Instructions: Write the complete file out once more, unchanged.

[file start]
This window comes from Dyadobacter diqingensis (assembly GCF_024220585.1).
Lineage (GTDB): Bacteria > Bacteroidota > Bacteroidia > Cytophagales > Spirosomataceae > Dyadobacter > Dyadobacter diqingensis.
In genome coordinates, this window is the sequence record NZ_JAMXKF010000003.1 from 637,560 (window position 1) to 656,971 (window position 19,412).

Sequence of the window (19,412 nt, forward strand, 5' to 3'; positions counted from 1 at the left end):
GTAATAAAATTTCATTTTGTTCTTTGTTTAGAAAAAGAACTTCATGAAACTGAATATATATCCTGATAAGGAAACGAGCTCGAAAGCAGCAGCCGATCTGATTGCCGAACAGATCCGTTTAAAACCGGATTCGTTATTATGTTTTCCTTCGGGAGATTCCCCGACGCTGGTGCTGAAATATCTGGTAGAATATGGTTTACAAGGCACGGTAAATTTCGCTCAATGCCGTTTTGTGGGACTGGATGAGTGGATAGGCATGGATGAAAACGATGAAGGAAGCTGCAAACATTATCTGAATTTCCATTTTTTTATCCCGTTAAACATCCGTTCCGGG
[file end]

This window comes from Dyadobacter diqingensis (assembly GCF_024220585.1).
Lineage (GTDB): Bacteria > Bacteroidota > Bacteroidia > Cytophagales > Spirosomataceae > Dyadobacter > Dyadobacter diqingensis.
In genome coordinates, this window is the sequence record NZ_JAMXKF010000003.1 from 637,560 (window position 1) to 656,971 (window position 19,412).

Sequence of the window (19,412 nt, forward strand, 5' to 3'; positions counted from 1 at the left end):
GTAATAAAATTTCATTTTGTTCTTTGTTTAGAAAAAGAACTTCATGAAACTGAATATATATCCTGATAAGGAAACGAGCTCGAAAGCAGCAGCCGATCTGATTGCCGAACAGATCCGTTTAAAACCGGATTCGTTATTATGTTTTCCTTCGGGAGATTCCCCGACGCTGGTGCTGAAATATCTGGTAGAATATGGTTTACAAGGCACGGTAAATTTCGCTCAATGCCGTTTTGTGGGACTGGATGAGTGGATAGGCATGGATGAAAACGATGAAGGAAGCTGCAAACATTATCTGAATTTCCATTTTTTTATCCCGTTAAACATCCGTTCCGGG